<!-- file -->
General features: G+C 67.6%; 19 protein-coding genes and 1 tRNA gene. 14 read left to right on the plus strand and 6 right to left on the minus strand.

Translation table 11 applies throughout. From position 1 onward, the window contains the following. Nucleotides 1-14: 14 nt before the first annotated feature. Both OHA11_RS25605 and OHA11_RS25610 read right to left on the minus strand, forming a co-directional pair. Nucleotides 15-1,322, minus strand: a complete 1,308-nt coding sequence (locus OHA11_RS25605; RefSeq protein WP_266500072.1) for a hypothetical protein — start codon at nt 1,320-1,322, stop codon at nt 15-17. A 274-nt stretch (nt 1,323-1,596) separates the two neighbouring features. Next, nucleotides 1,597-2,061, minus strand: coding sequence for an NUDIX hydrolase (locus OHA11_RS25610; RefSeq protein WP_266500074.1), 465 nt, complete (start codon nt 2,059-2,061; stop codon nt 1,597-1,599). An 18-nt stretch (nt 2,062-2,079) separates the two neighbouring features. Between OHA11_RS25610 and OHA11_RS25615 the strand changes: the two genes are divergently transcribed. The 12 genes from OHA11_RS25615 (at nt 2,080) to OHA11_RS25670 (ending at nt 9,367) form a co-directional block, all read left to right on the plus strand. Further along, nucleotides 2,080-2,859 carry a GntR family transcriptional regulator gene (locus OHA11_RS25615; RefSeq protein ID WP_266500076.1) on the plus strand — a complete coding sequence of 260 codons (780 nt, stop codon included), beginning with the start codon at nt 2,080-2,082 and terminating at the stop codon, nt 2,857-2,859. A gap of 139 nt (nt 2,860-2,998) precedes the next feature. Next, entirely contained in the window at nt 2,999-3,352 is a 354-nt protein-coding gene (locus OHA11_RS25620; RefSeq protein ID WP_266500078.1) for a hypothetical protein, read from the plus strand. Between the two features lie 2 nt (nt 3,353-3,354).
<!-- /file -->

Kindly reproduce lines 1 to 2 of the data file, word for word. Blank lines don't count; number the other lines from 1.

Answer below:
General features: G+C 67.6%; 19 protein-coding genes and 1 tRNA gene. 14 read left to right on the plus strand and 6 right to left on the minus strand.

Translation table 11 applies throughout. From position 1 onward, the window contains the following. Nucleotides 1-14: 14 nt before the first annotated feature. Both OHA11_RS25605 and OHA11_RS25610 read right to left on the minus strand, forming a co-directional pair. Nucleotides 15-1,322, minus strand: a complete 1,308-nt coding sequence (locus OHA11_RS25605; RefSeq protein WP_266500072.1) for a hypothetical protein — start codon at nt 1,320-1,322, stop codon at nt 15-17. A 274-nt stretch (nt 1,323-1,596) separates the two neighbouring features. Next, nucleotides 1,597-2,061, minus strand: coding sequence for an NUDIX hydrolase (locus OHA11_RS25610; RefSeq protein WP_266500074.1), 465 nt, complete (start codon nt 2,059-2,061; stop codon nt 1,597-1,599). An 18-nt stretch (nt 2,062-2,079) separates the two neighbouring features. Between OHA11_RS25610 and OHA11_RS25615 the strand changes: the two genes are divergently transcribed. The 12 genes from OHA11_RS25615 (at nt 2,080) to OHA11_RS25670 (ending at nt 9,367) form a co-directional block, all read left to right on the plus strand. Further along, nucleotides 2,080-2,859 carry a GntR family transcriptional regulator gene (locus OHA11_RS25615; RefSeq protein ID WP_266500076.1) on the plus strand — a complete coding sequence of 260 codons (780 nt, stop codon included), beginning with the start codon at nt 2,080-2,082 and terminating at the stop codon, nt 2,857-2,859. A gap of 139 nt (nt 2,860-2,998) precedes the next feature. Next, entirely contained in the window at nt 2,999-3,352 is a 354-nt protein-coding gene (locus OHA11_RS25620; RefSeq protein ID WP_266500078.1) for a hypothetical protein, read from the plus strand. Between the two features lie 2 nt (nt 3,353-3,354).